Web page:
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themselves at once or long afterwards by obsessions, complexes, motor, digestive or other symptoms.'
2. Pavor nocturnus. This leads to a discussion of sleep, Hall laying stress on the regressive nature of this (towards lower phylogenetic levels). He connects pavor itself with the night dangers to which our prehuman ancestors were exposed, and to their accompanying dreads. He regrets that physicians have made no psychological study of the subject.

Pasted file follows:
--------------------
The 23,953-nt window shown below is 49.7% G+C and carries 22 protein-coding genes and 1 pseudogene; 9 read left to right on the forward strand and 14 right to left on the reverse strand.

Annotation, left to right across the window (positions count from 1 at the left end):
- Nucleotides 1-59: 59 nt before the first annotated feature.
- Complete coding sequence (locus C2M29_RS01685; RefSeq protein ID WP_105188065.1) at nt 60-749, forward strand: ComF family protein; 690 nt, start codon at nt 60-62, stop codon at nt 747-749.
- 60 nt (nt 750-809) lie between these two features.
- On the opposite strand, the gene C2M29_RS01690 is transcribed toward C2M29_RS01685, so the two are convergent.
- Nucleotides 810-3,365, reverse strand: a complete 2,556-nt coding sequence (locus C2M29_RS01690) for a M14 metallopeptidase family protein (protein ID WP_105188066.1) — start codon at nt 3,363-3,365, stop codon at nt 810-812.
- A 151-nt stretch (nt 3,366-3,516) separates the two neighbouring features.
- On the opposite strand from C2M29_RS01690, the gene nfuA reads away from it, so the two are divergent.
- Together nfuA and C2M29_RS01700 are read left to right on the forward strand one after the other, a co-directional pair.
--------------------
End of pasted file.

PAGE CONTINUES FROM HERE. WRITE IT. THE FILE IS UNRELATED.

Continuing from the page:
3. Geotaxic Fears. Under this heading Hall includes, without clearly distinguishing between them, the fear of heights, astasia-abasia, interest in climbing, in rapid movement, and in being tossed up and down. He finds that fears connected with heights are remarkably common in children, that they mostly disappear later on, being rare after the age of thirty, and that they are three times as common in girls as in boys. He lays stress on the great positive pleasure most children experience in climbing, in being high up, and in being swung or tossed. Sensations of flying are discussed in the same connection. As phylogenetic sources he suggests the importance of the arboreal stage in prehuman existence for most of these phenomena, but reaches further back still to acquatic (fish) life for others. 'The facts seem to suggest that hovering is to be distinguished from falling sensations, which are later, the former being vestiges of acquatic, the latter of arboreal life. Of course the older of these experiences is to some extent reproduced in the foetal state with nearly equal fluid pressure on all sides, to which embryonal stage psycho-analysts (Ferenczi and others) have of late had recourse.' He has some illuminating comments on the inverse resemblance between astasia-abasia and the exact order in which a child learns to walk, describing this symptom as 'unlearning to stand and walk'. Further, 'the locomotor efforts of patients with abasia-phobia, with their stooping and straddling, waving of arms, clutching of hands constant incipient falling and recovery, the anxious fore-looking for the next few steps, the selection of a goal and the staggering toward it, and especially the impulse to grasp everything supportive in their way, are highly suggestive of tree-life. The same is true of agoraphobia symptoms.'